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By invitation
  • Aleksandar Rankovic Diplômé en sciences et politiques environnementales, Aleksandar Rankovic est titulaire d’une licence en sciences de la vie  …

IPBES and Sensing the Politics of Biodiversity

31st of August 2017, Boston (Massachusetts) (États-Unis)

Dans le cadre du 2017 Annual Meeting of the Society for Social Studies of Science (4S), Aleksandar Rankovic dirige et anime un panel sur l'IPBES, auquel participe également Yann Laurans.

Présentation de la session [en anglais] :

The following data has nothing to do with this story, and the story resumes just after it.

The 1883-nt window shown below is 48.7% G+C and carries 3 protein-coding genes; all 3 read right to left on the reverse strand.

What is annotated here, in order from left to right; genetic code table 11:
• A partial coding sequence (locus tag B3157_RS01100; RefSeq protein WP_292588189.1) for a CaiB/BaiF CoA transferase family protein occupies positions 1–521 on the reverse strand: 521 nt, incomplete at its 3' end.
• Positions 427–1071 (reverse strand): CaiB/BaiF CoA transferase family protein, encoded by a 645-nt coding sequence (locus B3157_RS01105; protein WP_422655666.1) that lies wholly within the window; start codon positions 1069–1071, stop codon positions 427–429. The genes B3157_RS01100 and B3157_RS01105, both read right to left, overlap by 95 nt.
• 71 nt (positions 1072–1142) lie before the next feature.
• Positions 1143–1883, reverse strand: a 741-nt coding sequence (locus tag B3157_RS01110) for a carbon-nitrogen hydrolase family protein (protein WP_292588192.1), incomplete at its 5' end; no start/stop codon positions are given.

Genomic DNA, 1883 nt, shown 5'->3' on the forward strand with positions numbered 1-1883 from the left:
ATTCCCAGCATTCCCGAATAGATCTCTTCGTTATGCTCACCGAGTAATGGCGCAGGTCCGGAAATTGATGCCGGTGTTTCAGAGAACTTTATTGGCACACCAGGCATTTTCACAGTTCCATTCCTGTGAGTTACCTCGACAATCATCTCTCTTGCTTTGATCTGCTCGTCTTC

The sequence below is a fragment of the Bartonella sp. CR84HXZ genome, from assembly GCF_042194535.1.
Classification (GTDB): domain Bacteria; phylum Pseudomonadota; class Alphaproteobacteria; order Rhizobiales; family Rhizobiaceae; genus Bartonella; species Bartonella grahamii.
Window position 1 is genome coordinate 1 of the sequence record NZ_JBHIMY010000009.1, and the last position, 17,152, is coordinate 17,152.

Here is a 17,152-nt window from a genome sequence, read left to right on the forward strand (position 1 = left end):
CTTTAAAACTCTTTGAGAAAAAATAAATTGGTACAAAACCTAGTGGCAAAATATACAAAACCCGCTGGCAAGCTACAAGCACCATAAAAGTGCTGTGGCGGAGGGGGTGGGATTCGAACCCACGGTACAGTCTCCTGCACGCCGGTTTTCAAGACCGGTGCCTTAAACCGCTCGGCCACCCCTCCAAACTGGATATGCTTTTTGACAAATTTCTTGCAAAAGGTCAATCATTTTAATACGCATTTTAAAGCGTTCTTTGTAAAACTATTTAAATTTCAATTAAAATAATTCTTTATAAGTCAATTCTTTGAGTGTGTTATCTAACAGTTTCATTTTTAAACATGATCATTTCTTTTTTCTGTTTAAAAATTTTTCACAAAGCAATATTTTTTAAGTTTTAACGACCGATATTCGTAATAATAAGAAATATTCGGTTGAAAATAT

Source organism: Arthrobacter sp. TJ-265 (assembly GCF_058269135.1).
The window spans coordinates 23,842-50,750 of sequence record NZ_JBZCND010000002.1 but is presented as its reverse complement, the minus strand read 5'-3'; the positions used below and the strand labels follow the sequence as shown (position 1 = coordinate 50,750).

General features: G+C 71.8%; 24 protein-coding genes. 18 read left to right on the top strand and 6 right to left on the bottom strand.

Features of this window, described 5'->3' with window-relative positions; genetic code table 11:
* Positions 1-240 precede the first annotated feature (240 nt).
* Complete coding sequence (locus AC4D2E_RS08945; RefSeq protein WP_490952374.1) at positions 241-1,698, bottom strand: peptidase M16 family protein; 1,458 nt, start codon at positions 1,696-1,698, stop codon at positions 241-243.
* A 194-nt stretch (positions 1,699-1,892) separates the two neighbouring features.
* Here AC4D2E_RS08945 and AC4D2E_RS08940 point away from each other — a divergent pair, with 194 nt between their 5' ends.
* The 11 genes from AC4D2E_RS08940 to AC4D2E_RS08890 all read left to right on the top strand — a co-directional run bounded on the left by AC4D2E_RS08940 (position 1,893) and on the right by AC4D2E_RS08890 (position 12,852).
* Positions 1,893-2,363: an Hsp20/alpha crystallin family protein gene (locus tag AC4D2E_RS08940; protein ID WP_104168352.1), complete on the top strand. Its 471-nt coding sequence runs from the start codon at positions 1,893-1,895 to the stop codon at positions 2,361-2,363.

The Intergovernmental Platform on Biodiversity and Ecosystem Services (IPBES), sometimes referred to as the "IPCC for biodiversity", released its first assessments in 2016, with several others on the way. Compared to previous international assessment mechanisms on biodiversity, IPBES innovates in its ambition to integrate a great diversity of academic and non-academic knowledges, thus potentially rendering it more sensitive to the various worldviews and framings that can be found in biodiversity debates. How this has been translated into practice and has influenced the works of IPBES, how these works influence biodiversity politics and policies, and what this teaches us about the politics of biodiversity more generally, require collective stocktaking and reflection. This panel welcomes papers on three themes. The first theme is how IPBES makes itself sensitive – or not – to certain types of issues, knowledges, worldviews, and how this is reflected both in its procedures and its productions. The second theme concerns the impacts, potential or actual, of IPBES on biodiversity debates, policies and conservation. Accounts of how IPBES releases have been mobilized in different contexts are especially welcome. Despite its young age, IPBES has already been the object of a relatively important number of works. The third theme concerns analytical and/or reflexive accounts on the literature dealing with IPBES, especially in STS, with a particular attention to identifying the questions that have been investigated so far on IPBES, and those that have not. An intertwining of the three themes in the papers is of course welcome.

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